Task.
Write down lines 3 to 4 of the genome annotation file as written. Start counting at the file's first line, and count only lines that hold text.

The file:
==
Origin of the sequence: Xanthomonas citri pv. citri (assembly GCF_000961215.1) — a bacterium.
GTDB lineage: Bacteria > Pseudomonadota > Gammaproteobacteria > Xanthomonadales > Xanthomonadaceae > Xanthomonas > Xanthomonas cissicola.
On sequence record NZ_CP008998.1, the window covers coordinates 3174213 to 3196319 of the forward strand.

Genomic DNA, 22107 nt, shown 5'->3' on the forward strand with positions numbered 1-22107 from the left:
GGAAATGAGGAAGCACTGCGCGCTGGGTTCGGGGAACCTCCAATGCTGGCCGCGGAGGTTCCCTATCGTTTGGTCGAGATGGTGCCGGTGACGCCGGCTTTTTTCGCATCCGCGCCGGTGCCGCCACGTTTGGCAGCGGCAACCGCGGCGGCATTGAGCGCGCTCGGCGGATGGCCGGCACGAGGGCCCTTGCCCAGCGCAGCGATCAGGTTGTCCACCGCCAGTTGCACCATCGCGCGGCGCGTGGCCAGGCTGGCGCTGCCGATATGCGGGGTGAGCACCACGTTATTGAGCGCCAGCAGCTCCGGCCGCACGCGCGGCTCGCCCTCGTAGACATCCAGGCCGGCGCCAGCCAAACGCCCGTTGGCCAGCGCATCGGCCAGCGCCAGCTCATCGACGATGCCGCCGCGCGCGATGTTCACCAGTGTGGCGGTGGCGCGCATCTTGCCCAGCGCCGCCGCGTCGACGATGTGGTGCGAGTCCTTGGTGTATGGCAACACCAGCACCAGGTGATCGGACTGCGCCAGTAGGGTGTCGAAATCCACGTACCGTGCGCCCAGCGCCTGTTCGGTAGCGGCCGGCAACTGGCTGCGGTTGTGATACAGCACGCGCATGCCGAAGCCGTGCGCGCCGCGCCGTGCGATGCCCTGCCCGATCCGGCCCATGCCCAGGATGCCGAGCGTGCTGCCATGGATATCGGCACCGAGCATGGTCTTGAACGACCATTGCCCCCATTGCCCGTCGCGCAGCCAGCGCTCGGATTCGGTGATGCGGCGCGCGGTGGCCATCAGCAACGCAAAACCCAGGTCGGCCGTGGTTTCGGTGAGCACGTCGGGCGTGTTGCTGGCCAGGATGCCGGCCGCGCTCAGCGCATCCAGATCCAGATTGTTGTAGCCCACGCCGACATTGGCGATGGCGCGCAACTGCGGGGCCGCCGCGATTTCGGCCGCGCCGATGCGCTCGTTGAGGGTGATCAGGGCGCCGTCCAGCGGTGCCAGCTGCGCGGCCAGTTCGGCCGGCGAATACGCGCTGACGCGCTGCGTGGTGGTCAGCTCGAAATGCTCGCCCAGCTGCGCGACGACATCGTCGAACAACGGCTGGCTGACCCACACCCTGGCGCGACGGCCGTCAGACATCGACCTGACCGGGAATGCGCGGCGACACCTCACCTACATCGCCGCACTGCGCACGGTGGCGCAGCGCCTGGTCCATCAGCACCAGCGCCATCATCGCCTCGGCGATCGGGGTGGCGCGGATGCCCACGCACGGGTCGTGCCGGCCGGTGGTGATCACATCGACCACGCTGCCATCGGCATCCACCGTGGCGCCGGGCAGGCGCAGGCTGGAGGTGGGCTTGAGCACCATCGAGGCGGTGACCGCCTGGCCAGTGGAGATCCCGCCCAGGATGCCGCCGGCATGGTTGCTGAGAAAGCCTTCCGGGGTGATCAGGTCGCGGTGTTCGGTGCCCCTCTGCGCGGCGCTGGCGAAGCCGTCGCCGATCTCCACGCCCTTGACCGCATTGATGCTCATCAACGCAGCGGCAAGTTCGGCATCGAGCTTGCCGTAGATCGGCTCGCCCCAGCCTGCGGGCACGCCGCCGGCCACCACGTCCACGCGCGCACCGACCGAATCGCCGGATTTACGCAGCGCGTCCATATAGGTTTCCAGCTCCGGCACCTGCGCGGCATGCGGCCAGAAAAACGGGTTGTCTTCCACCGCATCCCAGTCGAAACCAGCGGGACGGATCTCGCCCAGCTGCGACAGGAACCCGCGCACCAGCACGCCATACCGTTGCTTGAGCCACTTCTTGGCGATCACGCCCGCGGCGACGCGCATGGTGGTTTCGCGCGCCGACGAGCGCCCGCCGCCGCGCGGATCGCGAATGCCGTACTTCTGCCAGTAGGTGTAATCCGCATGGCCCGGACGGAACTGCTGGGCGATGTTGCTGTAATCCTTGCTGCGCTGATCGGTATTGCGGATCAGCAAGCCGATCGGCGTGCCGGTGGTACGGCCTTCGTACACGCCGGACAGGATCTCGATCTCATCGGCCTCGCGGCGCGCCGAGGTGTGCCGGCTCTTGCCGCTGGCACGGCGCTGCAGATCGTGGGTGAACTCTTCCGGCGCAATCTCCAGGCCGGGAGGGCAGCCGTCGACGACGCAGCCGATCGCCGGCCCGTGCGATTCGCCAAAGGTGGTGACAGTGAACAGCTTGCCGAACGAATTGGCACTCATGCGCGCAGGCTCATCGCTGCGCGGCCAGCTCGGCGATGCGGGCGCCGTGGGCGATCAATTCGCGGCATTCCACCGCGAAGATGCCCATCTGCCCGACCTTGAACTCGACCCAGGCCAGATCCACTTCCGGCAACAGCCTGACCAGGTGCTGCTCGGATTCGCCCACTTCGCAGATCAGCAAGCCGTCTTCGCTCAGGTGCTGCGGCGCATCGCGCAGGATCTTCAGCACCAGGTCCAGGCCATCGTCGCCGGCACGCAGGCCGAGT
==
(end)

On sequence record NZ_CP008998.1, the window covers coordinates 3174213 to 3196319 of the forward strand.

Genomic DNA, 22107 nt, shown 5'->3' on the forward strand with positions numbered 1-22107 from the left: